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1 in 5 Canadians in couples say their other half doesn't know how much debt they are in

Twenty per cent of Canadian couples surveyed by Manulife confessed that their significant other does not know how much debt they are in, and more than one out of every nine people admitted to having hidden the price of a large purchase.

Almost 1 out of every 10 men surveyed by bank say they have hidden a purchase worth $15,000

Two out of every 10 Canadian couples surveyed for Manulife said their partner isn't aware of how much debt they have. (Andrey Popov/Shutterstock)

One out of every five Canadians in marriages or common law relationships confessed their significant other does not know how much debt they are in, according to a new survey by Manulife.

More than one out of every nine people admitted to having hidden the price of a large purchase from a loved one.

The insurance and financial services provider commissioned polling firm Ipsos in May to survey 2,003 Canadians on their views on money and how they impact their relationships. Because the survey was done online and therefore not randomized, it can't be assigned a margin of error, like other polls have.

One of the biggest takeaways from the findings is that one-third of respondents said finances are the major stress on their relationship, and 20 per cent went as far as admitting their partner had no idea how much debt they were in.

While a majority of couples surveyed say they regularly talk about money with a spouse, about half of them admitted that it leads to added stress. And the younger the couple, the more the stress: 43 per cent of those 35 and under said money was a source of stress. That ratio dropped to 31 per cent for those aged 35- to 54, and to 21 per cent for those 55 and over.

"Conversations around money and debt can be one of the most difficult things couples ever discuss," said Manulife Bank CEO Rick Lunny. "The trick is to get these issues out in the open and having an open and frank discussion about them."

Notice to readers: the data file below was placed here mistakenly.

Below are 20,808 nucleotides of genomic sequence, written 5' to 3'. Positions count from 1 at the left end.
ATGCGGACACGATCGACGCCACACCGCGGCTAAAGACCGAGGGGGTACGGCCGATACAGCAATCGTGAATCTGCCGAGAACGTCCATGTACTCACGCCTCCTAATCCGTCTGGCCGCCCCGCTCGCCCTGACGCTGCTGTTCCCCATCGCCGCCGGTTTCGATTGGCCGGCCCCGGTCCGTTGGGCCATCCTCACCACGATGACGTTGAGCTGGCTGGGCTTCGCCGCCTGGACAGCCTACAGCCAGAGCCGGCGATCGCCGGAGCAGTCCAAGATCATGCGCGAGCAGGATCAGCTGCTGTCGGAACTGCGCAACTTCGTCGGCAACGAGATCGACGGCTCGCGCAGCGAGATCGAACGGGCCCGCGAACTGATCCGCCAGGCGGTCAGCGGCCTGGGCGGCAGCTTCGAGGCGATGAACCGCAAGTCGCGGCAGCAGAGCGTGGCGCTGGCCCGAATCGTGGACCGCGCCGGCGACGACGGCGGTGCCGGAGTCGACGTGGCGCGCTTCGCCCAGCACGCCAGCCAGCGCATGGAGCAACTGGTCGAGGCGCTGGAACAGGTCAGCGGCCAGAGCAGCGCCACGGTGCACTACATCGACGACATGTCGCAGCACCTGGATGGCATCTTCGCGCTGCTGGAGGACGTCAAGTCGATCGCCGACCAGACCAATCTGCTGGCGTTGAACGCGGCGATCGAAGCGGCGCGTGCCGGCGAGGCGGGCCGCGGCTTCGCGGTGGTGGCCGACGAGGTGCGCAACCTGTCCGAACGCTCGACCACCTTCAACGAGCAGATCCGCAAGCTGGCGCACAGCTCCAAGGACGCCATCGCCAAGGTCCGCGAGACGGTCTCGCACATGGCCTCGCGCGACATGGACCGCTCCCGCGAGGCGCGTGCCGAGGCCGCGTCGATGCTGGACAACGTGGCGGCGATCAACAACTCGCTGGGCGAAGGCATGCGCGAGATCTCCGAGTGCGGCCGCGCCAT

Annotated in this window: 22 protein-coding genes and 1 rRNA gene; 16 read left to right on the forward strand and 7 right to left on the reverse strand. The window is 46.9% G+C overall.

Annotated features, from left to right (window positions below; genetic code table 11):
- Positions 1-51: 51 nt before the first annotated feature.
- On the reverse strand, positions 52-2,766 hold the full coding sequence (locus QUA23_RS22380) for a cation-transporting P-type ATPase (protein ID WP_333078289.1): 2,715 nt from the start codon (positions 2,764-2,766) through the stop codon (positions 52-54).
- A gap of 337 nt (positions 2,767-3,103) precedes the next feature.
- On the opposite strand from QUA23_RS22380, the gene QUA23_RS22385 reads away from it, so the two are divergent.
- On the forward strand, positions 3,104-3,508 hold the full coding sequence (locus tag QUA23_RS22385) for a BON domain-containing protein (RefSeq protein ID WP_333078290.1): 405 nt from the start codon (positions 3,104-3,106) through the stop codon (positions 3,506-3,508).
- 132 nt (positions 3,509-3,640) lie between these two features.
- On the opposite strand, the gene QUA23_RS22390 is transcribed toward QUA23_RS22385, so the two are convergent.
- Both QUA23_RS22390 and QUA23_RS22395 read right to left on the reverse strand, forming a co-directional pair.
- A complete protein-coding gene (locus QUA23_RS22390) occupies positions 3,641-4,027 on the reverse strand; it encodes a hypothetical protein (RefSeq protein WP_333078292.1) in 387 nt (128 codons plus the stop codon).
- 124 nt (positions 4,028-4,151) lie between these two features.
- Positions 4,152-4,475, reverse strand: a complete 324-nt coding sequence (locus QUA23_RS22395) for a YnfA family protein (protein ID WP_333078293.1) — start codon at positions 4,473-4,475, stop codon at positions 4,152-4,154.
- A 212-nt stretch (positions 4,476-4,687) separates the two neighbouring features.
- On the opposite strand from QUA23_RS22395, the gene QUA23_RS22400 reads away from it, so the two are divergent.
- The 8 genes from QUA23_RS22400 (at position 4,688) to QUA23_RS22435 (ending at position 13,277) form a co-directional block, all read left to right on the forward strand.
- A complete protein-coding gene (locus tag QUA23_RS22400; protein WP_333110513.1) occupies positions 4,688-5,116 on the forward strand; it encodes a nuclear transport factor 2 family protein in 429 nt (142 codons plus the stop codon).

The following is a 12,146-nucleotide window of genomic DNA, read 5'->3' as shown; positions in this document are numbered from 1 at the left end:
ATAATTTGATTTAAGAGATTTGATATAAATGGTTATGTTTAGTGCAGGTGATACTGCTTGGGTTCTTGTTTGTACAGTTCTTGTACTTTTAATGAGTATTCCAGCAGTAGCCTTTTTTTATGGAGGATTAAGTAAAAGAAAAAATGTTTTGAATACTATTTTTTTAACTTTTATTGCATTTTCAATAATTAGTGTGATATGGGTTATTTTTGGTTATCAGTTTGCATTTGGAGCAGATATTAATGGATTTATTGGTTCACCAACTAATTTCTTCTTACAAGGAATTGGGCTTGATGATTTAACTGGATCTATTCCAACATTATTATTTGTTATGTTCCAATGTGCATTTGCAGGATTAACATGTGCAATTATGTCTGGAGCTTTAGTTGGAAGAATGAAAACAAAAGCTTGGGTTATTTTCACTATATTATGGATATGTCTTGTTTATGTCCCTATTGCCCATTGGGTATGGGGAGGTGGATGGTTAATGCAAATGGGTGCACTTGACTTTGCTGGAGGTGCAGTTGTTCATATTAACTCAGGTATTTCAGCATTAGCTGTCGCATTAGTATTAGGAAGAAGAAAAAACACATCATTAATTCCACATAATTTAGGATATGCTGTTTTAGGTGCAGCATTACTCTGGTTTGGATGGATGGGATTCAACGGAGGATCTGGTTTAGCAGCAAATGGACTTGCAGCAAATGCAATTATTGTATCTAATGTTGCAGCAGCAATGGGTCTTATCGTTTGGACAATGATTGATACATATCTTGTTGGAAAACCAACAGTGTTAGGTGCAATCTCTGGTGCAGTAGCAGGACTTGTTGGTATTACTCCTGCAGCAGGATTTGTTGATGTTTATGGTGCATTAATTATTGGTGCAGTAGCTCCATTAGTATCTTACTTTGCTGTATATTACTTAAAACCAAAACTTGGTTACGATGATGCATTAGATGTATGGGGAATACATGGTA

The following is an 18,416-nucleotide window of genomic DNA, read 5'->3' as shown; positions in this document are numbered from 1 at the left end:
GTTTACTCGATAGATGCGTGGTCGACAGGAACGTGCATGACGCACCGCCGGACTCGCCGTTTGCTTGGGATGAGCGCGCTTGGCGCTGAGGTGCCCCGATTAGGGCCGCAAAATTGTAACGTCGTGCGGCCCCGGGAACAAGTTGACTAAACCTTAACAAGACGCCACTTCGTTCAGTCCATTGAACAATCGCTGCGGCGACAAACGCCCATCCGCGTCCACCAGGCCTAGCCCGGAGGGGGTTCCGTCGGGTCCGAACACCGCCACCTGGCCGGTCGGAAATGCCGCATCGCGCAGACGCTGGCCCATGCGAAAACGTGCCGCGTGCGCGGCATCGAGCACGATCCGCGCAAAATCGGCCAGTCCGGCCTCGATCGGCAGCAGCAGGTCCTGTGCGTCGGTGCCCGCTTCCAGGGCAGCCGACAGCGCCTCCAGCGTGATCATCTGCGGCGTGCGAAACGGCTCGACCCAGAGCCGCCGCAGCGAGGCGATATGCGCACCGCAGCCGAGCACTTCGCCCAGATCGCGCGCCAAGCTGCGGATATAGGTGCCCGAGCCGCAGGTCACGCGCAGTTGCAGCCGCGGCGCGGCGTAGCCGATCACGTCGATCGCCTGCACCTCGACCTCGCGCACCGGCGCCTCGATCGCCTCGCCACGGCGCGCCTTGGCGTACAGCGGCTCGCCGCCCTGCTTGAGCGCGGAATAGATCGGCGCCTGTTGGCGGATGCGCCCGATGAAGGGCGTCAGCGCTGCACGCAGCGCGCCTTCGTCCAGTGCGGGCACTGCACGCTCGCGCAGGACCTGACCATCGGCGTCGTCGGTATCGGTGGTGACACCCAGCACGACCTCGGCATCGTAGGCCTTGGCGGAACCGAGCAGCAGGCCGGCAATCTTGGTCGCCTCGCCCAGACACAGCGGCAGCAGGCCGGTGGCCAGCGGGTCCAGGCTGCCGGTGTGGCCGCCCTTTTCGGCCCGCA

Many survey respondents admitted they weren't following that advice. More than one-quarter of respondents said they have either hidden a purchase from their spouse or lied about how much it cost.

Most secret purchases were relatively small, with more than one-third worth less than $500. Another quarter were up to $1,000. But eight per cent of the men polled admitted they had hidden a purchase worth $15,000 or more.

Certified financial planner Shannon Lee Simmons, who had no role in conducting the survey, said the results are very much in line with her clients' experiences.

"Eighty per cent of my job is life-coaching," she said of working with couples with financial problems. "And 20 per cent is spreadsheets."

One of the biggest pitfalls that many couples make, Simmons said, is that even when they are trying to divide expenses equitably, they make the mistake of letting one partner handle fixed expenses (such as a mortgage or rent) while the other — typically the one with less income — handles fluctuating bills, such as groceries.

"That person is at a disadvantage, because they often don't know what their month is going to cost them," Simmons said. "They feel more out of control."

While so-called secret spending is indeed a problem, Simmons said the root cause of hiding the cost of purchases is usually fear, shame and guilt. From her perspective, the cure for all three is often the same thing: Communication.

And the earlier it starts, the better.

"You don't need to take out the credit report on the first date," she said. "But you definitely need to make sure everybody is getting financially naked together. … Because eventually it will come out."

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